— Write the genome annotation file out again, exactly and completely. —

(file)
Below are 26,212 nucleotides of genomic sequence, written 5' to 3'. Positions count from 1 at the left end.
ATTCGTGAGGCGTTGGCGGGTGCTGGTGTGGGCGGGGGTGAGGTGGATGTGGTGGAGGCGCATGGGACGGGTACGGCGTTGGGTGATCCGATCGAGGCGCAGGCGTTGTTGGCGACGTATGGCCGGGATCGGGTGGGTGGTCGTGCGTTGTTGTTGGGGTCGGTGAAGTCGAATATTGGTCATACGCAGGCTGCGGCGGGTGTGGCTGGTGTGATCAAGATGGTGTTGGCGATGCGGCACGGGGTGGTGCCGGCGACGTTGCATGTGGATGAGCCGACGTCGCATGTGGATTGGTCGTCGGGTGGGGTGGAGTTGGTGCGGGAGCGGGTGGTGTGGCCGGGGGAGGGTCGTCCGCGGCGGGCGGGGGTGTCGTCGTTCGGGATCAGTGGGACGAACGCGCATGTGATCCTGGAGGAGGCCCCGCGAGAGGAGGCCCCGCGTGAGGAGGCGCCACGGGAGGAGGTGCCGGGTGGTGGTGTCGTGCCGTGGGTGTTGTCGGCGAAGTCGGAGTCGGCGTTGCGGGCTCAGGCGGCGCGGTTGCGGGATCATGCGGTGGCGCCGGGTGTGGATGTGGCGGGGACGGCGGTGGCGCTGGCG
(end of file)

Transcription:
Below are 26,212 nucleotides of genomic sequence, written 5' to 3'. Positions count from 1 at the left end.
ATTCGTGAGGCGTTGGCGGGTGCTGGTGTGGGCGGGGGTGAGGTGGATGTGGTGGAGGCGCATGGGACGGGTACGGCGTTGGGTGATCCGATCGAGGCGCAGGCGTTGTTGGCGACGTATGGCCGGGATCGGGTGGGTGGTCGTGCGTTGTTGTTGGGGTCGGTGAAGTCGAATATTGGTCATACGCAGGCTGCGGCGGGTGTGGCTGGTGTGATCAAGATGGTGTTGGCGATGCGGCACGGGGTGGTGCCGGCGACGTTGCATGTGGATGAGCCGACGTCGCATGTGGATTGGTCGTCGGGTGGGGTGGAGTTGGTGCGGGAGCGGGTGGTGTGGCCGGGGGAGGGTCGTCCGCGGCGGGCGGGGGTGTCGTCGTTCGGGATCAGTGGGACGAACGCGCATGTGATCCTGGAGGAGGCCCCGCGAGAGGAGGCCCCGCGTGAGGAGGCGCCACGGGAGGAGGTGCCGGGTGGTGGTGTCGTGCCGTGGGTGTTGTCGGCGAAGTCGGAGTCGGCGTTGCGGGCTCAGGCGGCGCGGTTGCGGGATCATGCGGTGGCGCCGGGTGTGGATGTGGCGGGGACGGCGGTGGCGCTGGCG